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Friendly PR advice to MJ: Open up

Updated: September 24, 2012 6:25AM

‘Oh, no, now here comes some trouble,” Michael Jordan said laughing as I approached him in the hallway Tuesday night just outside the United Center’s visitors locker room. “The answer is ‘no’, Lacy Banks. You know I don’t give any interviews.

“If I don’t give them to anybody else why should I give one to you? Hey, that reminds me. You still owe me some money from our poker games. In our last game, I let you keep some money so that you could get your car out of the [O’Hare] parking garage to go home.”

Hey, at least I usually paid Jordan. But he always welched on me when we played tonk. I don’t ever remember MJ paying when he owed me. Instead, he’d roll his debt over to the next game.

Moreover, no other writer has covered more of his games, seen more Spectravision with him, played more card games and brought him more orange juice and oatmeal cookies than I have. So, I guess he owes me nothing.

“How are you doing, Michael?” I asked and smiled as Jordan, still laughing, looked at Bulls ticket manager Joe O’Neil and placed his hands on my shoulder.

“Hey, don’t even try that,” Jordan said. “I told you, no interviews. No interviews.”

And that was all I got out of 27 phone calls with Charlotte publicist B.J. Evans over the last nine months, trying to get an interview with MJ.

At least the former Bulls Hall of Fame guard came to the game between the Bulls and his Charlotte Bobcats. He came with former Bears Hall of Fame defensive lineman Richard Dent and former Bulls teammate Cliff Levingston.

Heck, he even sat on his team’s extended bench beside Scottie Pippen, his former Bulls Hall of Fame teammate. He wore a black cap, a short-sleeved black sweater over a long-sleeved gray shirt and blank pants. And when the JumboTron showed him and Pippen with 2:55 left in the first quarter, the fans went nuts cheering for almost a minute. During the game, Jordan was very animated, frowning at bad plays and making hand motions urging his players to shoot the ball.

But as for any pregame or postgame interviews with reporters, I was the only one to get something.

When Jordan was leading the Bulls to six championships, he was media-friendly. You could always get an interview with him. He knew that the more exposure he got, the more it helped the many products he was endorsing.

But since ending his playing career with the Wizards, he has been media-mean in terms of granting interviews.

It’s his right to talk to whomever he wants to whenever he wants to. But when the media promoting the NBA product is rejected by the man revered as the best player to play basketball, and the greatest salesman and cash cow for the Bulls in particular and the league in general, it’s bad public relations.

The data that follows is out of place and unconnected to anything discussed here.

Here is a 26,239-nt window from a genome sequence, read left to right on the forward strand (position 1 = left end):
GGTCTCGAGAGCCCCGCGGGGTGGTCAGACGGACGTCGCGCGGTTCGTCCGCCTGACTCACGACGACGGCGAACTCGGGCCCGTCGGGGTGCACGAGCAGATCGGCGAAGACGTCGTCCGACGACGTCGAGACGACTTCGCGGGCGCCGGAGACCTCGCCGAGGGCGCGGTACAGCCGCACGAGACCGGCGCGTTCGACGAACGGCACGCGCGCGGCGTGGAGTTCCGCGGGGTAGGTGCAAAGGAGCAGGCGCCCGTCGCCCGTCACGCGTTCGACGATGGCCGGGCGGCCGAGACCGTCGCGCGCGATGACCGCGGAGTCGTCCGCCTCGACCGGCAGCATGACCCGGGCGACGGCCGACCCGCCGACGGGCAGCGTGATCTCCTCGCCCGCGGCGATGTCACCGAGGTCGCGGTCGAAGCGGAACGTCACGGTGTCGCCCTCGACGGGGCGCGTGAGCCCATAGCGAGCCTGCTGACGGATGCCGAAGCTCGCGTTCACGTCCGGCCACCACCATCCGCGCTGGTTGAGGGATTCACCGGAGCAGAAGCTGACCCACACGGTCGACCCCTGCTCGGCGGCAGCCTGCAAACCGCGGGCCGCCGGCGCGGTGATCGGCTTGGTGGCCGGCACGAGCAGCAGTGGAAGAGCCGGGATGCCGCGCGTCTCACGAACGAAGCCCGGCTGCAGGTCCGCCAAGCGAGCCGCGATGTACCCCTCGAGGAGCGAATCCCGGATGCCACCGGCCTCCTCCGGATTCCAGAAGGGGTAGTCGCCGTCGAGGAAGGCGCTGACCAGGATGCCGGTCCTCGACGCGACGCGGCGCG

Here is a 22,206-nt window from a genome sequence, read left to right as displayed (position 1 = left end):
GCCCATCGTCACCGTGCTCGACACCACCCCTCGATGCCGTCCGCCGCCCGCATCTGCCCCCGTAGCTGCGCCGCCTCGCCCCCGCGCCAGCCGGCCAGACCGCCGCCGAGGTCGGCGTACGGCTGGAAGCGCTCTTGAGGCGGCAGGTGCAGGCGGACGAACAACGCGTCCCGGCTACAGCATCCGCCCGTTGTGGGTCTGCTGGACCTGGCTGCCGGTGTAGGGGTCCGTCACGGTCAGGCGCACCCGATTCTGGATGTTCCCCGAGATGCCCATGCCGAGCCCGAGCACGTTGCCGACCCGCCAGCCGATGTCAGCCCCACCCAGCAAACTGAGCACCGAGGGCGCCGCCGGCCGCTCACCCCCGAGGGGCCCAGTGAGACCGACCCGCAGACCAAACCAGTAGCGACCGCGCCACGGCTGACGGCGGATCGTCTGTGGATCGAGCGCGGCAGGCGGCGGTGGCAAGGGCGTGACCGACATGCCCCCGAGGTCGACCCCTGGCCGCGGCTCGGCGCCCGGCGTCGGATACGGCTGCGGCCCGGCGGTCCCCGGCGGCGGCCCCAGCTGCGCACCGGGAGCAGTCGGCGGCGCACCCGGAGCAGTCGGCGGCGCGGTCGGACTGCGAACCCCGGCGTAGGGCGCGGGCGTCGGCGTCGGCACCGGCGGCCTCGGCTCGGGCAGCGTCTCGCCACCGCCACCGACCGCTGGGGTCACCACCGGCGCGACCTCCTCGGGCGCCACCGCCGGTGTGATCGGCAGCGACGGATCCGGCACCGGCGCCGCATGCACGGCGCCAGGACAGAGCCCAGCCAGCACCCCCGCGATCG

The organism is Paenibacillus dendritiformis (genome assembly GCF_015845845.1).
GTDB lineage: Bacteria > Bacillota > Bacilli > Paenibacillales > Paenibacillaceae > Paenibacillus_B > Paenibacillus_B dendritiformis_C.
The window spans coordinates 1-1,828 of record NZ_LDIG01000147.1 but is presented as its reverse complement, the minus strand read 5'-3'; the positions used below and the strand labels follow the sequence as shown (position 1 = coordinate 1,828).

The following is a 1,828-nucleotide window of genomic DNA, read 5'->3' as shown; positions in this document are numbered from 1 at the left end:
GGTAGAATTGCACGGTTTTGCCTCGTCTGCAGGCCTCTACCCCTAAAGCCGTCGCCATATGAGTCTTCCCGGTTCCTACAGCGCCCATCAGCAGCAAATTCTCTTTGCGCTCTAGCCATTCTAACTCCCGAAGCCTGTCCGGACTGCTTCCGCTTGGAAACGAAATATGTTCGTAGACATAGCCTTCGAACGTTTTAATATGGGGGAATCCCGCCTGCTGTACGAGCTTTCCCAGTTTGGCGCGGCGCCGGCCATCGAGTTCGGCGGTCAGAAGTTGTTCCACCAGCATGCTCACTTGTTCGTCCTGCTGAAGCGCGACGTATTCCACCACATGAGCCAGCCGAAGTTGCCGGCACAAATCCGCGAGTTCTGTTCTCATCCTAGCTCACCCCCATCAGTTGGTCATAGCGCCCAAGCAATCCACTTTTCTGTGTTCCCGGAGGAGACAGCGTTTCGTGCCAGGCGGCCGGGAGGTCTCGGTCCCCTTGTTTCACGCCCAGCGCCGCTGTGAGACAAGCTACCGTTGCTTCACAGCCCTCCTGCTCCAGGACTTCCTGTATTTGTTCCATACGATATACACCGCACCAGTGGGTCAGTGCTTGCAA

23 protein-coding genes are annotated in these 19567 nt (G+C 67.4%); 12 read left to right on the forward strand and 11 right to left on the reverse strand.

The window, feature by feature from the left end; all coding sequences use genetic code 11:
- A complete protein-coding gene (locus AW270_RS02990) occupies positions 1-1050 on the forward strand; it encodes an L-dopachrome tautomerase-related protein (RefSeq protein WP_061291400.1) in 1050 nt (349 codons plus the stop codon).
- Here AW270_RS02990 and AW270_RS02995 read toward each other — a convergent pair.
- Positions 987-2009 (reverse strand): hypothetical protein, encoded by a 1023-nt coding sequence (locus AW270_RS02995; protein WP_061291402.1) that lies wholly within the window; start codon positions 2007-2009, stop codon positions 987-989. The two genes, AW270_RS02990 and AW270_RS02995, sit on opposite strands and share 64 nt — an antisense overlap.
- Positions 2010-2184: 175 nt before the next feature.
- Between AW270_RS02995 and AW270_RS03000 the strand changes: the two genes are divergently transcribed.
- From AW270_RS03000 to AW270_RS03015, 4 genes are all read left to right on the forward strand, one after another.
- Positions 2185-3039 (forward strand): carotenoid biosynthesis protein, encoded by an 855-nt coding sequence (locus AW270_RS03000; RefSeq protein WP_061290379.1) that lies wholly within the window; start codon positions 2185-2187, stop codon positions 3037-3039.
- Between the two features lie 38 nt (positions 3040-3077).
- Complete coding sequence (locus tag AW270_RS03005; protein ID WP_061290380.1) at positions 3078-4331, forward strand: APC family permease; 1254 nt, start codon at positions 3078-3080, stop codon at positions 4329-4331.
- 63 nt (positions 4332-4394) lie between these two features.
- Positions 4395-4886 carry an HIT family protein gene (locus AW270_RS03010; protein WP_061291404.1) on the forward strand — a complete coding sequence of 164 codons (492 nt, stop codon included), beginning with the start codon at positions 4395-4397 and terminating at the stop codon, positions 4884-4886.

Sure, his Nike Air Jordan gym shoes are grandfathered into selling well. Same for the Hanes underwear he’s now hawking. But I was always wearing Fruit of the Loom anyway, and continue to do so. Think of how much better promoted the league and the game would be if Jordan were more visible and vocal.

It certainly could help his Bobcats, whose average home attendance of 15,963 ranks 20th in the 30-team league.

As a player, he distinguished himself as the game’s greatest player ever when he won six championship rings, two Olympic gold medals, 10 NBA scoring crowns, five NBA MVPs, six Finals MVPs, Defensive Player of the Year, two Slam-Dunk championships and a slew of All-Pro and All-Defensive honors. Nobody else in history has been so productive. And now he was a recluse to the public.

With the Bobcats, it’s a different story. New coach Paul Silas says Jordan is one of the best owners he could work for. After being criticized for not being involved while in the Wizards’ front office, he has evolved into a strong hands-on owner.

“He comes to just about all our practices,” Silas said. “He works out with us. He shares his knowledge with our players, and he sits on the bench with us during games.

“Sometimes, he’ll even give players some advice during the game or make suggestions to me. But he lets me coach, and his sitting with us is a positive influence for our players to play hard all the time, like he did.”

But Jordan’s presence can be rather imposing.

“It’s nice to have him at our practices and on our bench because he was the best to ever play the game,” All-Star forward Gerald Wallace said. “But it also makes you a little nervous because he’s the boss, and he knows when you do wrong.”

On the whole, I was happy to see Jordan, who once was one of my closest friends. And I wish him well.

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